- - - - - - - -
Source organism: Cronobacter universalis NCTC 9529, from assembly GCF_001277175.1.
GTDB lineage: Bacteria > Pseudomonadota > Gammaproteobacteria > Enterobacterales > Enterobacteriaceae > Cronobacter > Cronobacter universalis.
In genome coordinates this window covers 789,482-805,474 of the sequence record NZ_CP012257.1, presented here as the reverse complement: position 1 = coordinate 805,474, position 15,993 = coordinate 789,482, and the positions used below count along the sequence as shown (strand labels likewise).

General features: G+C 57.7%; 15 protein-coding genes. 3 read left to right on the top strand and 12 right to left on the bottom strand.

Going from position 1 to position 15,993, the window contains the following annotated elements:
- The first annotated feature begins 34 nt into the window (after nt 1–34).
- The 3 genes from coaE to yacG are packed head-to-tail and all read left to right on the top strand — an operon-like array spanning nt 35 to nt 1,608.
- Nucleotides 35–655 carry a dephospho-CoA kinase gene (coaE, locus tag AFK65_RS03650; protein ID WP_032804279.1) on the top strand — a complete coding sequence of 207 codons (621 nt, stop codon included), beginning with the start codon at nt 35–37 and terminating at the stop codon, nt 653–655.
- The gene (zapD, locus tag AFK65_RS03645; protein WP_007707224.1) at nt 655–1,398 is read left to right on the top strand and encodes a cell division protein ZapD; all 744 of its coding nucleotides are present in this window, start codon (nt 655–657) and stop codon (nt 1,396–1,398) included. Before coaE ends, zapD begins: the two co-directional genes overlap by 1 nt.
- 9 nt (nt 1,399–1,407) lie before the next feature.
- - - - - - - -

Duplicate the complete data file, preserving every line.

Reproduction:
Source organism: Cronobacter universalis NCTC 9529, from assembly GCF_001277175.1.
GTDB lineage: Bacteria > Pseudomonadota > Gammaproteobacteria > Enterobacterales > Enterobacteriaceae > Cronobacter > Cronobacter universalis.
In genome coordinates this window covers 789,482-805,474 of the sequence record NZ_CP012257.1, presented here as the reverse complement: position 1 = coordinate 805,474, position 15,993 = coordinate 789,482, and the positions used below count along the sequence as shown (strand labels likewise).

General features: G+C 57.7%; 15 protein-coding genes. 3 read left to right on the top strand and 12 right to left on the bottom strand.

Going from position 1 to position 15,993, the window contains the following annotated elements:
- The first annotated feature begins 34 nt into the window (after nt 1–34).
- The 3 genes from coaE to yacG are packed head-to-tail and all read left to right on the top strand — an operon-like array spanning nt 35 to nt 1,608.
- Nucleotides 35–655 carry a dephospho-CoA kinase gene (coaE, locus tag AFK65_RS03650; protein ID WP_032804279.1) on the top strand — a complete coding sequence of 207 codons (621 nt, stop codon included), beginning with the start codon at nt 35–37 and terminating at the stop codon, nt 653–655.
- The gene (zapD, locus tag AFK65_RS03645; protein WP_007707224.1) at nt 655–1,398 is read left to right on the top strand and encodes a cell division protein ZapD; all 744 of its coding nucleotides are present in this window, start codon (nt 655–657) and stop codon (nt 1,396–1,398) included. Before coaE ends, zapD begins: the two co-directional genes overlap by 1 nt.
- 9 nt (nt 1,399–1,407) lie before the next feature.